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Incoming Baltimore Symphony music director living a dream nurtured in Charleston's public schools

Jonathon Heyward holds a conductor's baton between his hands. He is wearing a white shirt and navy jacket, and is smiling at the camera.
Jonathon Heyward

Conductor Jonathon Heyward shares how his rise in the world of classical music started with arts education in the South Carolina county where he grew up.

In this Sonatas & Soundscapes interview that aired Thursday, August 18th, conductor Jonathon Heyward speaks with host Bradley Fuller about his musical beginnings in South Carolina. A native of Charleston, Heyward was announced Music Director Designate of the Baltimore Symphony Orchestra in July.

BRADLEY FULLER: Given the press and rave reviews he’s received lately, it may seem like conductor Jonathon Heyward is in the midst of a meteoric rise to fame. The South Carolina native was named Music Director Designate of the Baltimore Symphony Orchestra in July, and when he officially takes up the baton as leader of the orchestra in the Fall of 2023, Heyward will become the first person of color in that role in the organization’s 107-year history. Not to mention—with his 30th birthday only recently behind him, he will be one of the youngest music directors of a major American orchestra, too. But as Heyward could tell you, all that success depends on years of hard work and a strong foundation—a foundation that was, as he sees it, provided by the public school system in the county where he grew up. Recently, I had the chance to speak with the rising star about his musical beginnings in the Charleston area and the difference arts education can make. Here’s that conversation:

FULLER: Jonathon, a huge congratulations on being selected as the next music director of the Baltimore Symphony Orchestra!

JONATHON HEYWARD: Thank you very much. I’m really, really, looking forward to this appointment.

FULLER: I can say there’s been a bit of a buzz here in your home state, but how does it feel for you personally?

HEYWARD: Well, this position is something that I dreamed about when I first started conducting, really. And all those dreams came from Charleston. Really, the birthplace of all of this passion and drive for becoming a music director of a major symphony orchestra really started in Charleston. So, for me to be able to achieve this goal with such an immense and wonderful arts organization like the Baltimore Symphony Orchestra is truly a dream come true.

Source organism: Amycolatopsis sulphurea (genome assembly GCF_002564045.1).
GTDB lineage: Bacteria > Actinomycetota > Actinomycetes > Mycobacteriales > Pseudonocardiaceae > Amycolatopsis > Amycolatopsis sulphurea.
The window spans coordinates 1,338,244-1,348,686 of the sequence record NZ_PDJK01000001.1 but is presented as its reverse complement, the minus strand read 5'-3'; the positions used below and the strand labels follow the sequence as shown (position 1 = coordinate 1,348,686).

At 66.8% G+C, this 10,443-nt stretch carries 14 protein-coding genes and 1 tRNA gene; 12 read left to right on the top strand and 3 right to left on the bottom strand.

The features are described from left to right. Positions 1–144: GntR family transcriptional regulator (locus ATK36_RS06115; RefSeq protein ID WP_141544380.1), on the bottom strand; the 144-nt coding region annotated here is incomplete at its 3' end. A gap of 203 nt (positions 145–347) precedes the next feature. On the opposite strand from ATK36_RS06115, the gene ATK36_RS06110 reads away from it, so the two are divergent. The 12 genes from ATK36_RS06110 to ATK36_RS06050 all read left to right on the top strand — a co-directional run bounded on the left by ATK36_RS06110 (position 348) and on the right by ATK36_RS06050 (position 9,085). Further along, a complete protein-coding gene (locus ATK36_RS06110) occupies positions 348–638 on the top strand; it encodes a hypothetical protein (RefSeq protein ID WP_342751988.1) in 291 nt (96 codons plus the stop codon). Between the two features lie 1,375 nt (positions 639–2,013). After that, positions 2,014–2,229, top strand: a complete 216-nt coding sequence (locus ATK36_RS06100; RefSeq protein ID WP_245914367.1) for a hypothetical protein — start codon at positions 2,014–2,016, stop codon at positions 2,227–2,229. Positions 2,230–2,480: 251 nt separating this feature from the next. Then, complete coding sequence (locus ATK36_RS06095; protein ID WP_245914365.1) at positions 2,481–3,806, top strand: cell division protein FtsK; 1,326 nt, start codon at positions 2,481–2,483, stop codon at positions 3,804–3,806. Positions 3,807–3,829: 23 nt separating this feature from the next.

FULLER: You got your start in Charleston, you said—that’s your hometown. And you really learned music not through a very musical family as you’ve said, but through the school system?

HEYWARD: Absolutely. If it wasn’t for the C.E. Williams Middle School program that I attended as a string player and then, later on, the Charleston County School of the Arts, I certainly wouldn’t be where I am today. And I owe a lot to the public music school systems in Charleston County.

FULLER: Could you recount just a bit of that journey? When you first picked up an instrument, when you decided, you know, “Hey, I want to take this a bit further,” and then when you stumbled upon or either really landed squarely in conducting?

HEYWARD: Yeah, so it all started—really, actually, at the very, very beginning was my sort of choral career, if you will, which lasted all of one year. I was in 5th grade at the Orange Grove Elementary School and I really did not do a very good job on a solo one day. Forgot the lyrics entirely. And my mother very kindly thought maybe it would be a good idea to switch to another department. So, we went to the string department as I went then to C.E. Williams Middle School. And they had an amazing string program there with Ms. Hershenson, who was my string teacher. And I picked up the cello kind of by default, actually. I was going to pick up the violin, but I saw the line out the door for the day to pick up our instruments, and decided that, since no one else was in the cello line, that actually, the cello would be instrument. And that very serendipitous moment really changed the course of my life entirely, actually. And then I auditioned and got accepted to the Charleston County School of the Arts. Was waitlisted originally, actually. And then one month before I got accepted, went into the program, and became a part of the middle school string orchestra.